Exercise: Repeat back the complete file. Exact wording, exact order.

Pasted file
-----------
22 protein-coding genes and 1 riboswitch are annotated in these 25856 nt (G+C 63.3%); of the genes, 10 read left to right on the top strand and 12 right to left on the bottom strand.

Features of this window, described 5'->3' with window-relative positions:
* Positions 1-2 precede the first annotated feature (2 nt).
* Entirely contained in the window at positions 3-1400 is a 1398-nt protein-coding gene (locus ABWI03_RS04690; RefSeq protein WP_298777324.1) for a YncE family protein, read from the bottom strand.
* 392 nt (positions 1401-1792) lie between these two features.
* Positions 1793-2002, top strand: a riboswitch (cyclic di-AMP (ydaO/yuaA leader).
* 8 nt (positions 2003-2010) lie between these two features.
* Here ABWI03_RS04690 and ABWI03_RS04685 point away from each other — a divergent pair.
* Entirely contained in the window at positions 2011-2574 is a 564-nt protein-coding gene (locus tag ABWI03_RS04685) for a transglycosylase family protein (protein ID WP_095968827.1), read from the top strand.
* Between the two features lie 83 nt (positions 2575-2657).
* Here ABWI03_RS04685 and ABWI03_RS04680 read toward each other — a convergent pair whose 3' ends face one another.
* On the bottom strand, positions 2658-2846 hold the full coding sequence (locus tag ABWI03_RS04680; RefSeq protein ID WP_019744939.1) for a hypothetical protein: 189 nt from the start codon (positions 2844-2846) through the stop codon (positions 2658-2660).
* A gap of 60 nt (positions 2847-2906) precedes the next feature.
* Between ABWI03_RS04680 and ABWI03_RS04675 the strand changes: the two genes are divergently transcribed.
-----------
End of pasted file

22 protein-coding genes and 1 riboswitch are annotated in these 25856 nt (G+C 63.3%); of the genes, 10 read left to right on the top strand and 12 right to left on the bottom strand.

Features of this window, described 5'->3' with window-relative positions:
* Positions 1-2 precede the first annotated feature (2 nt).
* Entirely contained in the window at positions 3-1400 is a 1398-nt protein-coding gene (locus ABWI03_RS04690; RefSeq protein WP_298777324.1) for a YncE family protein, read from the bottom strand.
* 392 nt (positions 1401-1792) lie between these two features.
* Positions 1793-2002, top strand: a riboswitch (cyclic di-AMP (ydaO/yuaA leader).
* 8 nt (positions 2003-2010) lie between these two features.
* Here ABWI03_RS04690 and ABWI03_RS04685 point away from each other — a divergent pair.
* Entirely contained in the window at positions 2011-2574 is a 564-nt protein-coding gene (locus tag ABWI03_RS04685) for a transglycosylase family protein (protein ID WP_095968827.1), read from the top strand.
* Between the two features lie 83 nt (positions 2575-2657).
* Here ABWI03_RS04685 and ABWI03_RS04680 read toward each other — a convergent pair whose 3' ends face one another.
* On the bottom strand, positions 2658-2846 hold the full coding sequence (locus tag ABWI03_RS04680; RefSeq protein ID WP_019744939.1) for a hypothetical protein: 189 nt from the start codon (positions 2844-2846) through the stop codon (positions 2658-2660).
* A gap of 60 nt (positions 2847-2906) precedes the next feature.
* Between ABWI03_RS04680 and ABWI03_RS04675 the strand changes: the two genes are divergently transcribed.